This month, the House of Representatives cleared legislation to enhance law enforcement efforts against crimes against elderly people. These crimes include financial exploitation, fraud, physical and emotional abuse, and neglect.
This bill is called the Elder Abuse Prevention and Protection Act of 2017. This bill will implement a training program for FBI agents to investigate and prosecute crimes committed against the elderly. The program would include teaching FBI agents specialized strategies for helping and communicating with elder abuse victims.
This legislation also toughens penalties for perpetrators of telemarketing and email marketing fraud targeted at senior citizens.
While putting laws into place that crack down on this nationwide epidemic is a step in the right direction, most cases of elder abuse are still largely underreported. Public awareness and preventive measures are still lacking in many areas, Colorado included.
The City of Denver is fighting back against elderly abuse by creating a new unit specifically tasked with investigating crimes against at-risk seniors and adults. The new unit, called the Elder Abuse Unit, will be under the command of the Denver District Attorney’s Office and will focus on physical abuse and neglect crimes against at-risk adults—those aged 70 or older—and adults with intellectual/developmental disabilities. The unit will also expand to include prosecuting scammers who target senior citizens and other at-risk adults.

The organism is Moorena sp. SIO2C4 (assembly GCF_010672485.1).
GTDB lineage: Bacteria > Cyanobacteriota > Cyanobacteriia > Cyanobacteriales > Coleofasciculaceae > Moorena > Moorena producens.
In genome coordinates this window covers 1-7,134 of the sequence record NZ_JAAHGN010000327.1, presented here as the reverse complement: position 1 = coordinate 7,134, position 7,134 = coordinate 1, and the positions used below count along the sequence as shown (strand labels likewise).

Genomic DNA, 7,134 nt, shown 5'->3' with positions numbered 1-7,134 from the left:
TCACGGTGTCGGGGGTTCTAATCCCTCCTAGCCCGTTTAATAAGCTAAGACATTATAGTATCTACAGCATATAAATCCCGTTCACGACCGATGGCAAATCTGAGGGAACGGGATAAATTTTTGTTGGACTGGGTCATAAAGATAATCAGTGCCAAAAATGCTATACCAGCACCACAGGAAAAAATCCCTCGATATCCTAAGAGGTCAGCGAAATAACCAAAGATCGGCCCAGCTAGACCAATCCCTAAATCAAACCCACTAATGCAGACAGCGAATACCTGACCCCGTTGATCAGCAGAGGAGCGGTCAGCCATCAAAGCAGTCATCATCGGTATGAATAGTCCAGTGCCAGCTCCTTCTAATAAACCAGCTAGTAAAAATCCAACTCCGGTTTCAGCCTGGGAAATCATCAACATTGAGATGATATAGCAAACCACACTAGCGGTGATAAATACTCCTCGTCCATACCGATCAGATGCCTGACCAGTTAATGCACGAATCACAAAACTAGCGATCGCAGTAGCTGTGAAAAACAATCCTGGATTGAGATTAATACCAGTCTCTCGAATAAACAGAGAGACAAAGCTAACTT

Since its inception, the unit has received more than 200 cases. While this is certainly good for the public, it may not be enough to reach every victim. Elder abuse is a crime that is often hard to detect. It happens behind closed doors and its victims are threatened to remain silent.
If you or a loved one are at risk for elder abuse, you can take steps to prevent this crime from happening:
- Protect your valuables, especially if your home is frequented by caregivers coming and going.
- Open your own mail.
- Opt for direct deposit for any income you are receiving and pay bills electronically. Postal mail fraud is more prevalent than you may think. People steal from mailboxes and it’s easy for checks to be intercepted.
- Know your financial status so that you can be on alert for possible fraud. Pay close attention to your regular budget and expenditures so you will know what to expect and will notice if something is off.
- Never give out your credit card information, your social security number, or bank account information over the phone. It is not always possible to screen every phone call, 100% of the time. Loneliness and the desire for social connection are powerful emotions and it is not uncommon for elders to answer phone calls for these reasons. Sometimes those phone calls turn out to be scammers. Smart scammers know how to build trust with a susceptible older person who simply desires social connection.
- As long as you have the cognitive capability, be a smart consumer.
- Have your advanced directives in place.
- Find a good attorney who can advise you of your options as your cognitive abilities decline.
- Be careful who you let into your home. Remember that most elder abuse is done by family members.
- Caregivers should work with their loved one’s bank to monitor unusual activity.
- Maintain regular contact. Isolation sets the stage for abuse.
Bachus & Schanker has successfully worked many cases involving elder abuse for over 20 years. If you or a loved one has been affected by any form of elder abuse, hiring a legal professional from their team who knows and will fight for your rights can make a tremendous difference.